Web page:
Monday, February 22, 2010

Hitting Up Agents

Since my last blog, here, I've had to take a hard look at my book the way it was. I realized it was too long. So, I went and began chopping away at it, took out whole scenes, characters, chapters.

What I came away with was a 90,000+ word manuscript so much slimmer than the original, and I was then able to pull the thing out of the fire. It took a lot of work, but I did it.

Yesterday, I had checked out a literary agent, only because she had written an article which appeared in my latest Writer's Digest. The title "Lessons Learned From and Author-turned-Agent" piqued my attention, and I read it. I've also gone and read a few of Jennifer Lawler's blogs. I don't know, something about her seemed approachable. I read "How to Pitch To Me", found that what I had was not under her list of what not to send her (in other words, she didn't say "Don't even think of sending me any vampire novels"), and the fact she didn't want YA, just thrilled me to death (I"m sick of the glut of YA writers writing about vampire boy/girlfriends.)

So, I worked on a pitch, and since she only took 30 pages, or the first chapter, I sent her my first chapter. I've been told that the first lines of my first chapter, which I'd sent someone in an attachment, made him forget what he was cooking. I thought that was pretty wild!

I changed the format of my cover letter, rewrote that, she didn't want much, only my writing credits were included at the end. I kept it simple. I wanted her to get to the writing.

Now, in her article, Ms. Lawler tells us--now that she is an agent--what she asks herself when looking at a pitch is, "Can I sell this?" Not, "Is this person's writing any good?" or "Does this writer have a great career ahead of them?" -- hopefully I've quoted her correctly.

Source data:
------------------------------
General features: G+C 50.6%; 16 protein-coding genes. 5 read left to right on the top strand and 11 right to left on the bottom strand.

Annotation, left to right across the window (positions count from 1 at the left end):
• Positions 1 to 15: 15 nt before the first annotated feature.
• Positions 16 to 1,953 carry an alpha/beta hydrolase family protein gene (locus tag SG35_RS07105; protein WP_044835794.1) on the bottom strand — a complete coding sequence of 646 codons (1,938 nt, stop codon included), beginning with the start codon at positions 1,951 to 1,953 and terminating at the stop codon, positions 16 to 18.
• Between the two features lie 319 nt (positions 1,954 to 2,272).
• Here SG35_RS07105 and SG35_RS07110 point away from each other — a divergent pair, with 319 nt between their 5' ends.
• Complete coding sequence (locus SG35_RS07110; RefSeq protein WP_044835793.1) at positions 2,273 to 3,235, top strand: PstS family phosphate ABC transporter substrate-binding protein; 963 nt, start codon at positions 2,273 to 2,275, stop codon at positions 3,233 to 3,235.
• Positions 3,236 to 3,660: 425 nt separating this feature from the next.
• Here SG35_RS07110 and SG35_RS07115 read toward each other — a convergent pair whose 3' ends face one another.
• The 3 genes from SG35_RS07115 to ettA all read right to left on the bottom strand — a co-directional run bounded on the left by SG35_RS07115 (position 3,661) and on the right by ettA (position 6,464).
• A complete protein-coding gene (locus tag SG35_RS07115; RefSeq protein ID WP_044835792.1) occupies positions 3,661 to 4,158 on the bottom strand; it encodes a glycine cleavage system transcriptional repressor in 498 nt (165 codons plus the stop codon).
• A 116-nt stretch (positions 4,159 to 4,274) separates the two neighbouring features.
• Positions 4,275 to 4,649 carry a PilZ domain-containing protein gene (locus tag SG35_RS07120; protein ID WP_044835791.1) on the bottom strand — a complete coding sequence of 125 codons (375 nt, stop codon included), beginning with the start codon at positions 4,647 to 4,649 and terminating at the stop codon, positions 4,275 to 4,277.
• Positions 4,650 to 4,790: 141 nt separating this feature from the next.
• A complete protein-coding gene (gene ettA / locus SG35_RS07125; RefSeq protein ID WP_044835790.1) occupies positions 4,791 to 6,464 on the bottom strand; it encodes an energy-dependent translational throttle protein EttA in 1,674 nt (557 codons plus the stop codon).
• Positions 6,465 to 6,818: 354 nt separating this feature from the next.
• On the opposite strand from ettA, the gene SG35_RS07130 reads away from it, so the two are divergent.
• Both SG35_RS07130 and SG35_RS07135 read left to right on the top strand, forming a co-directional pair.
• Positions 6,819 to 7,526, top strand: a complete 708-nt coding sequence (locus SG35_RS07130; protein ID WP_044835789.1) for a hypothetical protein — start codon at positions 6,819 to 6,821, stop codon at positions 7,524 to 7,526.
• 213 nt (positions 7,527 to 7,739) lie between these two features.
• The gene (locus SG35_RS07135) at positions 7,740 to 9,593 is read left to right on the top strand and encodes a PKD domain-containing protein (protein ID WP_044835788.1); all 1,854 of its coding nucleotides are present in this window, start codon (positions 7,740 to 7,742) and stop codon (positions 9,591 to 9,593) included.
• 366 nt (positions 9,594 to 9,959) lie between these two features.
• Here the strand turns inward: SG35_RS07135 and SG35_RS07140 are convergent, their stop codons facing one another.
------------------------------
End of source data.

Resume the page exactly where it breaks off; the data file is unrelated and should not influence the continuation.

Anyway, I've known this for a while, that agents won't take any work, unless they know they can possibly sell it. Some agents won't bother with something they know won't make money. They all want to find the next Stephanie Meyer, or J.K. Rowling. And we writers would like to believe we are the next ones. Maybe.

Frankly, I'd rather not have the paparazzi following me around so that I have to hide in a castle. I'd rather go to a castle because I want to.

The only thing that I did wrong, as far as what I'd sent was, I didn't place a header on my document. It was a new document, I quickly saved my first chapter into the new document, making sure it was Word, so she can open it. I keep forgetting that the header doesn't automatically go up there. So, there's not header, or page numbers. I was busily getting this done, putting up the attachment, thinking I could get it sent off and forget about it (yeah, right).

Five minutes later, I realized what I had done. I wish you could retrieve e-mails.

Meanwhile, my friend told me to check out his review on my book Spell of the Black Unicorn over on Amazon, and said "you wouldn't believe what your book is going for!"

So, I had a look. First I read John's very nice review, and then I scrolled up and over. There were four books--2 used, and 2 new going for:
$41.51
Wow.
I'm not at all sure what this means. I mean do they really think they can get this price? The actual price for my book is only $18.95. Why would you pay more than twice the price? I wish I knew why or who was trying to sell my book for such an outrageous price.
I mean, the book is good, but I'm not famous--yet.

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